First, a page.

THE NAMA

The only true descendants of the Khoekhoe in Namibia are the Nama, whose ancestors originally lived north and south of the Orange River. Eight Nama tribes were already living north of the river when Jager (father of Jan Jonker) and Jonker Afrikaner crossed it with the Afrikaner tribe. The Afrikaners and four other tribes represent the so-called Oorlam group, which entered the country during the nineteenth century. Pushed continuously northwards by a rapidly advancing white farming community, the Nama, led by the famous Jan Jonker Afrikaner, settled further north in the southern and central parts of the country.
As pastoral nomads, the Nama traditionally had little need to build permanent structures. Their beehive-shaped rush-mat houses were ideally suited to their lifestyle. The concept of communal land ownership still prevails with all tribes, except for the =|Aonin or Topnaars, whose !nara fields are the property of individual lineages. Today most Nama live in permanent settlements. They have adopted western lifestyles and the Christian religion, and work within the formal economy.

The Nama have much in common with the San. They are comparatively light in colour and generally short in stature, with certain distinctive characteristics, such as the women’s small and slender hands and feet. They also share their linguistic roots with the San, speaking with distinctive clicks. The Khoekhoegowab Dictionary with an English–Khoekhoegowab Index, compiled by Professor Wilfrid Haacke and Eliphas Eiseb, was published in 2004.

Nama woman

Social structure and lifestyle
Traditionally the Nama are cattle farmers. Their socioeconomic unit is the patrilineal family group, which functions within the wider Nama group. The individual groups originally functioned separately under chiefs and councillors who sometimes united against a common enemy such as the Herero but often clashed with one another. With the entry of the Herero and their intrusion into the pasturelands of the Nama, a fierce and prolonged conflict arose between these two groups. The struggle was brought to an end by German colonial forces in the late 1800s, and home areas such as Berseba, Bondels, Gibeon (Krantzplatz), Sesfontein, Soromas and Warmbad were placed at the Namas’ disposal.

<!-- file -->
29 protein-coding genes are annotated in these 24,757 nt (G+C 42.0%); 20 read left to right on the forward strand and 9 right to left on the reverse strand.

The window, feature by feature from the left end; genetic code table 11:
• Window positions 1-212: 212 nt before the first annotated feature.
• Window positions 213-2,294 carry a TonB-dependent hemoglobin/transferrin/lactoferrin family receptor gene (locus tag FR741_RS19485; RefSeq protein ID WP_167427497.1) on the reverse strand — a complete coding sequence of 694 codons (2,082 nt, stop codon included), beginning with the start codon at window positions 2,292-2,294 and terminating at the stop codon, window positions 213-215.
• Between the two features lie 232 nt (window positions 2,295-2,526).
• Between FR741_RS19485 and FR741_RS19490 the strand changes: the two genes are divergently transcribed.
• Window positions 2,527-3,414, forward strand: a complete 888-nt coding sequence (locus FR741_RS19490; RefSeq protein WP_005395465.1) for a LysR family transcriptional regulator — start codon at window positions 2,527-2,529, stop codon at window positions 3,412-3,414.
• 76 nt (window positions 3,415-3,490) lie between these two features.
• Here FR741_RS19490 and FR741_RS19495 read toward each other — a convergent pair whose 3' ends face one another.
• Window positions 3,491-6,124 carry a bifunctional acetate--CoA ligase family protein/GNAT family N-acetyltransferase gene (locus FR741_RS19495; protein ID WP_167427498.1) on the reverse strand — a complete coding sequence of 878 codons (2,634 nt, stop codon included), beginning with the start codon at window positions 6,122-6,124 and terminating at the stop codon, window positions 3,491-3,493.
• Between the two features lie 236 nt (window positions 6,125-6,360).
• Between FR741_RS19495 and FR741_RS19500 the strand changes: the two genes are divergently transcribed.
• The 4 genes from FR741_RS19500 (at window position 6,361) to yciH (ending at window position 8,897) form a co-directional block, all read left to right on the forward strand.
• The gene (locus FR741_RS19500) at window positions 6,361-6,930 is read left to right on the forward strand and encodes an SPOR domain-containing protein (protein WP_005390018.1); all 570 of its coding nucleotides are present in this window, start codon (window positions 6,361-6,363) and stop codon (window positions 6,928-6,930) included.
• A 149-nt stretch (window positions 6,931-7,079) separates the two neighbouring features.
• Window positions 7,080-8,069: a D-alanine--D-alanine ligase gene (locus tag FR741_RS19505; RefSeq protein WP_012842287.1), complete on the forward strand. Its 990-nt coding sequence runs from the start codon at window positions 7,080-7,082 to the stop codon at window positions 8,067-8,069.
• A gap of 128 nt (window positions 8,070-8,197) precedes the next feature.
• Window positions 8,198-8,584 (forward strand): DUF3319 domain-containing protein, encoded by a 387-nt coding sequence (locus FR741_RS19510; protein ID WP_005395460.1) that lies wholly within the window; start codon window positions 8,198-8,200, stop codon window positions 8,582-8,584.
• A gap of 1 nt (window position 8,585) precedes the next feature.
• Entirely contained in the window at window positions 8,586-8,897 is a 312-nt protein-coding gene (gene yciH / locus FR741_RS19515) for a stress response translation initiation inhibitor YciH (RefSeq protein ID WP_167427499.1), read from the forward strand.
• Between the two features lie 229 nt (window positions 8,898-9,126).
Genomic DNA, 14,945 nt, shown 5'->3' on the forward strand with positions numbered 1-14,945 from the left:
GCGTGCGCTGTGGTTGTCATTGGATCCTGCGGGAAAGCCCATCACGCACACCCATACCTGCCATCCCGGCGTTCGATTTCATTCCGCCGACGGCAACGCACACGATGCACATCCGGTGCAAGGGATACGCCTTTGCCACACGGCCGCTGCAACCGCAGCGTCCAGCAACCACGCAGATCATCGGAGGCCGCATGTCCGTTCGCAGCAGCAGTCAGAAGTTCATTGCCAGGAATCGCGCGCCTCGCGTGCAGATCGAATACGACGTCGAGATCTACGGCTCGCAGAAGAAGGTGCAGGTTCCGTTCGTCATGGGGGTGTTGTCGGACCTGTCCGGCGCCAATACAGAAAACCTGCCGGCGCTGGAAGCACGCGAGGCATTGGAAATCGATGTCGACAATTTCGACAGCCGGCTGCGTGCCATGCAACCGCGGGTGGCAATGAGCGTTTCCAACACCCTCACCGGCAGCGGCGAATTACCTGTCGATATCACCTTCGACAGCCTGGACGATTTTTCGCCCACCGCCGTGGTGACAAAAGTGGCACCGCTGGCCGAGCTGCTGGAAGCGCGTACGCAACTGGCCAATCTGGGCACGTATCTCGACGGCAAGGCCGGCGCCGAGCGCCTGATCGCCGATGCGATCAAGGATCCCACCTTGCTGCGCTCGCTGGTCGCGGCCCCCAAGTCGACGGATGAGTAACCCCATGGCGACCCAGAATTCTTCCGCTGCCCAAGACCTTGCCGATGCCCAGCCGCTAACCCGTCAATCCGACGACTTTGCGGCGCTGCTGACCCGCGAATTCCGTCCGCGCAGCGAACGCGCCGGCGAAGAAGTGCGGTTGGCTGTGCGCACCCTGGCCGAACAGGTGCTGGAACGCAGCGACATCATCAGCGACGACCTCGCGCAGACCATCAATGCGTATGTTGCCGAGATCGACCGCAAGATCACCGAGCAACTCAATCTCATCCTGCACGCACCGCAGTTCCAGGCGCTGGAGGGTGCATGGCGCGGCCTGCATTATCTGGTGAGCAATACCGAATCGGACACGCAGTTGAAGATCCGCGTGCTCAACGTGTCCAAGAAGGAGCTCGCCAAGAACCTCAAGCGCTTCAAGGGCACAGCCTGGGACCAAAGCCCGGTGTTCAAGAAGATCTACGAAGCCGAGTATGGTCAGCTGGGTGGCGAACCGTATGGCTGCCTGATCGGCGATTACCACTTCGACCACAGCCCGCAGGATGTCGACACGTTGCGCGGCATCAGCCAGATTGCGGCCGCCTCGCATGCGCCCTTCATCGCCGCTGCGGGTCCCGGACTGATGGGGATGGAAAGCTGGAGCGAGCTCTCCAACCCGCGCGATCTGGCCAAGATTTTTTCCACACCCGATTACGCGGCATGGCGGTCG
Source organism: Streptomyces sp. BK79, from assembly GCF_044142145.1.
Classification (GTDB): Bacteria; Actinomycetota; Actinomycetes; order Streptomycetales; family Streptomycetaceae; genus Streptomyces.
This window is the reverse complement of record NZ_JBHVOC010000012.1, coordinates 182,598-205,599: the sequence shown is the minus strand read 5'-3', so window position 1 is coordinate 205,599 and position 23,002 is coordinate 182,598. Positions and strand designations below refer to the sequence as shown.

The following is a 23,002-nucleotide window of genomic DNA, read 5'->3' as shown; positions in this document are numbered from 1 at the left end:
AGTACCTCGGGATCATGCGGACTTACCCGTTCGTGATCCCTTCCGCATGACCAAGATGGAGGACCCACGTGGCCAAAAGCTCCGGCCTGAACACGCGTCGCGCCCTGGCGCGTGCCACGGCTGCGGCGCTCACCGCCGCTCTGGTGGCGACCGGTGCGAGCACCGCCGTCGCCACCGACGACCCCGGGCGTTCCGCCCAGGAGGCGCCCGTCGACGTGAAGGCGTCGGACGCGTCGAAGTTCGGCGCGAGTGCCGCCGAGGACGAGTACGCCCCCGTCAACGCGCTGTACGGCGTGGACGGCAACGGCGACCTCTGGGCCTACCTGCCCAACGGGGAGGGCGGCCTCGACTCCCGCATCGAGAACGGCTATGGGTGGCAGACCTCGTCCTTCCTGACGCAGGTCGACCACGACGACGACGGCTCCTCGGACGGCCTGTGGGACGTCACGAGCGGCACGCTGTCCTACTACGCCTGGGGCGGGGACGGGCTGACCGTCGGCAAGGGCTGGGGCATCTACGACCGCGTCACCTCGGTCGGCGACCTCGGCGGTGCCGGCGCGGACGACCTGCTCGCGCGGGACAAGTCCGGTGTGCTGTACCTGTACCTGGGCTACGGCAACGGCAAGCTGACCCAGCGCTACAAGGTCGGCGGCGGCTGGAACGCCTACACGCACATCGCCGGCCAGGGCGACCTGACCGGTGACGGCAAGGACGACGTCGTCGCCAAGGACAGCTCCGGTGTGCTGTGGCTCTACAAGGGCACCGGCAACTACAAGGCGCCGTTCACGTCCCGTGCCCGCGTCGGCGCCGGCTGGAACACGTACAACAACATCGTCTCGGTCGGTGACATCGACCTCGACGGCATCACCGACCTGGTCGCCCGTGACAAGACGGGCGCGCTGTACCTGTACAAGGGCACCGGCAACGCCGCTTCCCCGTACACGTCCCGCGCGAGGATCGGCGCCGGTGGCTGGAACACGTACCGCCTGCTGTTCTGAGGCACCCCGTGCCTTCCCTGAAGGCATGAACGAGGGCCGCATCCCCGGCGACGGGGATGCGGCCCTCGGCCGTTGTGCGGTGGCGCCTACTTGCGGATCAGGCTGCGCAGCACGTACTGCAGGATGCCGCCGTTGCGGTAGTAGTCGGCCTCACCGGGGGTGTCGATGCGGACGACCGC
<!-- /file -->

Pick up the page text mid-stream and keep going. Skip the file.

Nama people have a natural talent for music, poetry and prose. An example of a traditional dance is the well-known Nama stap. Numerous proverbs, riddles, tales and poems have been handed down orally from generation to generation. Nama praise poems range from impromptu love songs and formalised praise of heroic figures, to songs of the animals and plants in their environment.

Dancing, sewing and embroidery
In the Naukluft environs an insight can be gained into the lifestyle of the Nama people by visiting the small community at Nabasib, halfway between Mariental and Maltahöhe. To help alleviate poverty, the guest farms and the community have formed the Naukluft Foundation.
The Foundation supports the Nabasib School Choir and dance group by providing material for the Nabasib women to make the waistcoats and traditional dresses they wear when they perform. The Nabasib kindergarten, pre-primary and school is also supported by the Foundation.
To preserve the art and tradition of sewing and embroidery in the south, local entrepreneurs have initiated several projects, including Gibeon Folk Art.

The Nama are known for their skilful sewing and embroidery

Community-based tourism
Stopovers en route to the main tourist attractions in the south provide an opportunity to meet the interesting people of the south.
Ten kilometres from Berseba is Bruckaros Campsite in beautiful mountain surroundings. With minimum facilities, and no running water, the attraction here is the scenic landscape.
In Keetmanshoop, Adonai Tours offers an introduction to Nama culture and an opportunity to experience some of the highlights of the south. The tours visit the Keetmanshoop township, Tseiblaagte, to view Nama singing and dancing, taste typical local food, learn about traditional dress and participate in a Nama wedding.

The Warmbad area is inhabited by the Bondelswarts or !Gami-nun, one of the 13 Nama groups living in Namibia. The small museum in Warmbad, housed in the renovated German jail, displays information on the guerrilla wars fought between the Bondelswarts and the Germans based there in the early 1900s.

Many people in rural areas make use of donkey carts as their main form of transportation